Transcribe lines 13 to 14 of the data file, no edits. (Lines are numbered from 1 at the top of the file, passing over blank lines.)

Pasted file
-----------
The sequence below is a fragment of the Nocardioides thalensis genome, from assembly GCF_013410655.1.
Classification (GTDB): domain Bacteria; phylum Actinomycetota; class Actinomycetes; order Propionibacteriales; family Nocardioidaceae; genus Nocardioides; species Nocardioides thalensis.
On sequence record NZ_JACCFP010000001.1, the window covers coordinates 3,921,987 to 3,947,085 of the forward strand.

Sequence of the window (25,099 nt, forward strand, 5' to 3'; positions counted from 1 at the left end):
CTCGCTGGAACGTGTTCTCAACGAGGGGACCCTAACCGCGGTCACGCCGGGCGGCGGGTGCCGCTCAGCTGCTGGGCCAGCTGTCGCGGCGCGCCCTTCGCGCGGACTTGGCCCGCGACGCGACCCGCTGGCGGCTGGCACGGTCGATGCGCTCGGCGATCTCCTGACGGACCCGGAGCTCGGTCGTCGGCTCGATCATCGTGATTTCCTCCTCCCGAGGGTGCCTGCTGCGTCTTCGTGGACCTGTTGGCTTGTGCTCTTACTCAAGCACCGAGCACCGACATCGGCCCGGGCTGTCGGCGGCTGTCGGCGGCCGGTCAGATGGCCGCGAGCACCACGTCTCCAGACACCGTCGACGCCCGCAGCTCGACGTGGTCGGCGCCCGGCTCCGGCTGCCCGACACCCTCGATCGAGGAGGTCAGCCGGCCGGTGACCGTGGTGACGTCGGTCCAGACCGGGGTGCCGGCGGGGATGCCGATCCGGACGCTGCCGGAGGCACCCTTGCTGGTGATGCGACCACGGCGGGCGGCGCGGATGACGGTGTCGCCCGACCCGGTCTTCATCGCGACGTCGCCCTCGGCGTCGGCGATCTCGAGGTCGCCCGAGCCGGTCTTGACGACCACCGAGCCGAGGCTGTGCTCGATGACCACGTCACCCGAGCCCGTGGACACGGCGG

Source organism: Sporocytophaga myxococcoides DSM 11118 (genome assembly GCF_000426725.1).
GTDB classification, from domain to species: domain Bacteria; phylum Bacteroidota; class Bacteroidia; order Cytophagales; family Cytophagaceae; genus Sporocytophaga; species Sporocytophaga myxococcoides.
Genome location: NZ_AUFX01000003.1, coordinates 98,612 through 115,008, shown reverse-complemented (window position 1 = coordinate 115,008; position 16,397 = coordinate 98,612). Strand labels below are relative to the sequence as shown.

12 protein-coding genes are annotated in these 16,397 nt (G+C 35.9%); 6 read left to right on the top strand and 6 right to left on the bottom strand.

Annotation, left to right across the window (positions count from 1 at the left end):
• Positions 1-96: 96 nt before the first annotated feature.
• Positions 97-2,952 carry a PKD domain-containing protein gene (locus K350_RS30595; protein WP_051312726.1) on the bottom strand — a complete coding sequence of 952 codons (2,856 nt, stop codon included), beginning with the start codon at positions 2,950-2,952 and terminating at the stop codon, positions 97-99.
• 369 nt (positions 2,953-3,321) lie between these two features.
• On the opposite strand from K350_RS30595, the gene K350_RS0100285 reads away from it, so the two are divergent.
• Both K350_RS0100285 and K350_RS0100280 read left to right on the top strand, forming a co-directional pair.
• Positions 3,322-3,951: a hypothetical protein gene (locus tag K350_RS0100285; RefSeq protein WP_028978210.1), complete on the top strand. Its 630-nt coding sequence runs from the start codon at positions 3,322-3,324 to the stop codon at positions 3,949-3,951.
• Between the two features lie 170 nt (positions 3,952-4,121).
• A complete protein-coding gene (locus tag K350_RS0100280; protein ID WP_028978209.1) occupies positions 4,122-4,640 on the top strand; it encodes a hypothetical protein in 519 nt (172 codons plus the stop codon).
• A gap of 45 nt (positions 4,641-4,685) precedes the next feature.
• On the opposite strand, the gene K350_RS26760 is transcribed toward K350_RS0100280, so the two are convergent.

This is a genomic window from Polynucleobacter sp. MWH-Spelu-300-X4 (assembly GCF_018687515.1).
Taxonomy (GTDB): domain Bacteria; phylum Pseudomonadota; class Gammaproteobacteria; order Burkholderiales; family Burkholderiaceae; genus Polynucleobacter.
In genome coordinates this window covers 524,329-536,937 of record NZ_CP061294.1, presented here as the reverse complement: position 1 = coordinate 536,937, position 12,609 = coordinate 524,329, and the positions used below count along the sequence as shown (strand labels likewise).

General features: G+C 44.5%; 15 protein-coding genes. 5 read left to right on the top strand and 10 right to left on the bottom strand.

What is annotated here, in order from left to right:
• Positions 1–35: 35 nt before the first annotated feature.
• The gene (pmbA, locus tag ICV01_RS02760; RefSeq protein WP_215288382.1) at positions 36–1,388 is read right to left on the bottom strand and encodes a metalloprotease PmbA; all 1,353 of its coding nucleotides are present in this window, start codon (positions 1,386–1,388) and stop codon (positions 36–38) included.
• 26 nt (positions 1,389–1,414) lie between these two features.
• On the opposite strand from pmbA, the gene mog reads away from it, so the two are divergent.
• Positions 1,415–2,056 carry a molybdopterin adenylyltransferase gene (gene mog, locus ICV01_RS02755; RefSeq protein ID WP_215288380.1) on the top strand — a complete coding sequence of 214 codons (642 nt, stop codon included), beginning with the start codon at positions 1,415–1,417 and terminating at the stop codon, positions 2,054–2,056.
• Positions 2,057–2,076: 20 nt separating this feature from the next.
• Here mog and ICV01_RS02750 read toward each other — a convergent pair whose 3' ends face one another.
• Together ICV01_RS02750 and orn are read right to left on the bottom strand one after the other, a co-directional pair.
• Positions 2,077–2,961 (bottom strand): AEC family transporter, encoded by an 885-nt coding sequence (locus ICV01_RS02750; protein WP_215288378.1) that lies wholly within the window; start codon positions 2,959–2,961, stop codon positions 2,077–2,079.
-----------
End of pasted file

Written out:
• 369 nt (positions 2,953-3,321) lie between these two features.
• On the opposite strand from K350_RS30595, the gene K350_RS0100285 reads away from it, so the two are divergent.